In May, the IRS issued procedures for requesting an automatic accounting method change related to the adoption of the revenue recognition standard under ASC 606. Revised procedures issued Sept. 19, 2018, clarify that the new procedures also apply to early adopters of ASC 606. Under the new procedures, taxpayers that implement ASC 606 for financial reporting purposes may change certain tax revenue recognition methods to conform to the new book method(s), provided the new method(s) are otherwise permissible under current federal income tax law. This automatic change may only be made for the year the taxpayer adopts the new standard for financial accounting purposes, may be made either on a cutoff (prospective) basis or with a section 481(a) (catch-up) adjustment, and does not apply to tax-reform-related section 451 revenue recognition changes, which will be addressed in future guidance. Some key provisions and possible implications of the new procedures are highlighted below.
New financial accounting standard
The Financial Accounting Standards Board (FASB) issued a new financial accounting standard in May 2014 for recognizing revenue from contracts with customers. While the new standard became effective for annual reporting periods for the majority of taxpayers after Dec. 15, 2018, publicly traded entities, certain not-for-profit entities and certain employee benefit plans had to implement the standard one year earlier (i.e., for annual reporting periods beginning after Dec. 15, 2017).
The new financial reporting standard applies the following five-step process to all contracts with customers to transfer goods and services (other than leases, insurance, financial instruments, guarantees and nonmonetary exchanges between entities in the same line of business).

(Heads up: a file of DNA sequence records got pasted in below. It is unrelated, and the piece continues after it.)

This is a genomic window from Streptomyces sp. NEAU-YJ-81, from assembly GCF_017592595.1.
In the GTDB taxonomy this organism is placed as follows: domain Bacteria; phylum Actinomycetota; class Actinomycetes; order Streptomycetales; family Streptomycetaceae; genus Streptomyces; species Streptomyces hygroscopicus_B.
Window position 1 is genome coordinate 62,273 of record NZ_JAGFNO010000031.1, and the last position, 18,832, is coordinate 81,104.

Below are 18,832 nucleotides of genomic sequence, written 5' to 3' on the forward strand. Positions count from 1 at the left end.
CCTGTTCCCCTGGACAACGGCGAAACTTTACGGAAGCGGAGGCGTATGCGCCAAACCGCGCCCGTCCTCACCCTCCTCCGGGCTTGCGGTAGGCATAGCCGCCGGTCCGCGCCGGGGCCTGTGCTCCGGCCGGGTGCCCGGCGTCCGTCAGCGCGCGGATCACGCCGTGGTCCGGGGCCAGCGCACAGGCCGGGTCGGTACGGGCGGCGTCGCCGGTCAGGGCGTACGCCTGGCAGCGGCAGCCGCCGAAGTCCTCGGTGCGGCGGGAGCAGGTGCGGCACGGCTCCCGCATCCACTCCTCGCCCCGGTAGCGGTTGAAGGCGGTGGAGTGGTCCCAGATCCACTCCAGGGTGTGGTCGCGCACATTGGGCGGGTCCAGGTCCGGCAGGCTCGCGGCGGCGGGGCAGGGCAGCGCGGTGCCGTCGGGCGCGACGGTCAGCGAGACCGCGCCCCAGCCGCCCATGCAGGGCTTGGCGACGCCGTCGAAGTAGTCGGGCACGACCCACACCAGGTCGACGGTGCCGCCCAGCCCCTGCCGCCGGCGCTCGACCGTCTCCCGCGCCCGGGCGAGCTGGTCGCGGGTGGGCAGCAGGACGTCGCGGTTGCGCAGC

- Identify the contract(s) with a customer,
- Identify the performance obligation(s) in the contract,
- Determine the transaction price,
- Allocate the transaction price to the performance obligations and, finally,
- Recognize revenue as the performance obligation(s) are satisfied.
Automatic tax accounting method change procedures
The procedures incorporate several favorable provisions designed to permit flexibility and reduce compliance costs to implement the new revenue recognition standard, including allowing more book-tax conformity, providing simplified compliance procedures to reduce the administrative burden of implementing these new changes, and allowing taxpayers the option of making the accounting method change on either a cutoff basis or with a section 481(a) adjustment. However, the scope of changes that may be made under the automatic procedures is limited to the following: (1) identifying performance obligations, (2) allocating transaction price to performance obligations, and/or (3) considering performance obligations satisfied (i.e., steps two, four and five of the abovementioned five-step process). Conversely, tax method changes related to steps one and three are not covered by the new procedures. Similarly, changes in accounting for income from long-term contracts subject to section 460 are excluded from the scope of the automatic procedures, except for contracts exempted from use of the percentage-of-completion method (i.e., certain home construction contracts and small taxpayers described in section 460). Taxpayers who wish to make such changes will therefore be required to either file Form 3115 under the more onerous advance consent procedures or establish processes to track and report any book/tax differences that come from adopting the new standards.